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Recorded on a reel-to-reel tape recorder at Karen Dalton's Colorado cabin, 1966 is a wondrous find for fans of emotionally true folk music. A country mouse who had great difficulty adjusting to being a city rat, Dalton retreated with her then-husband from the NYC folk scene, where she'd made fast friends with Bob Dylan, Tim Hardin, and Fred Neil and settled into a country homestead with no actual address. Though the recordings are understandably lo-fi, the performances are warm and inviting, presenting works by Neil and Hardin, along with folk and blues classics that turn to putty in Dalton's capable hands. Her takes of "Reason to Believe" and "Don't Make Promises" are particularly gut-wrenching; her ability to tease out the emotion with an emphasis on a certain syllable is the sign of a gifted interpreter. Though her two studio albums come highly recommended, Dalton was never fully comfortable in formal recording studios. These casual recordings are a chance to hear this shy, gifted artist at her most relaxed.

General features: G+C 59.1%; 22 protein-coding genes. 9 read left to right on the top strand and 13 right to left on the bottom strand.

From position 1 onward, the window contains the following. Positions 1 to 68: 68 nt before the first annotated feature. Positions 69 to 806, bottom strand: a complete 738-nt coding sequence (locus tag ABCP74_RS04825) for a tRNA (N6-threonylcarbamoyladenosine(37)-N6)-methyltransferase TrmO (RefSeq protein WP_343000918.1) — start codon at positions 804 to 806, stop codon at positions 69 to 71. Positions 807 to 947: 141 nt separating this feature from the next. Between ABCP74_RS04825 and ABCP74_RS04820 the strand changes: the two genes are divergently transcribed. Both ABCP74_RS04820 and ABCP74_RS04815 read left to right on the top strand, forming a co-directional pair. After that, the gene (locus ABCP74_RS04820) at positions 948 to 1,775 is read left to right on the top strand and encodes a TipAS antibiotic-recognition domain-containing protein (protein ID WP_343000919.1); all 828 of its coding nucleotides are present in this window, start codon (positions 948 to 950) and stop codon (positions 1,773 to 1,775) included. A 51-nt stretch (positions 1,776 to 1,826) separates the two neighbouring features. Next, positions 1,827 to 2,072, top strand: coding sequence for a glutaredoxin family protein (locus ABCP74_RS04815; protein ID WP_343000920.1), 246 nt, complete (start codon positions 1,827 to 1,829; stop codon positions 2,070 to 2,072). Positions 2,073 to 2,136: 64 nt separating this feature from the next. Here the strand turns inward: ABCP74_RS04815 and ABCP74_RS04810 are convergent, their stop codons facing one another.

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female admirer.

oh my god, I'm in love.

Fantastic LP

This one's a real gem.


Born: 1938 in Bonham, TX

Genre: Country

Years Active: '60s, '70s

A cult singer, 12-string guitarist, and banjo player of the New York 1960s folk revival, Karen Dalton still remains known to very few, despite counting the likes of Bob Dylan and Fred Neil among her acquaintances. This was partly because she seldom recorded, only making one album in the 1960s -- and that didn't come out until 1969, although she had been known on the Greenwich Village circuit since the beginning of the decade. It was also partly because, unlike other folksingers of the era, she was...
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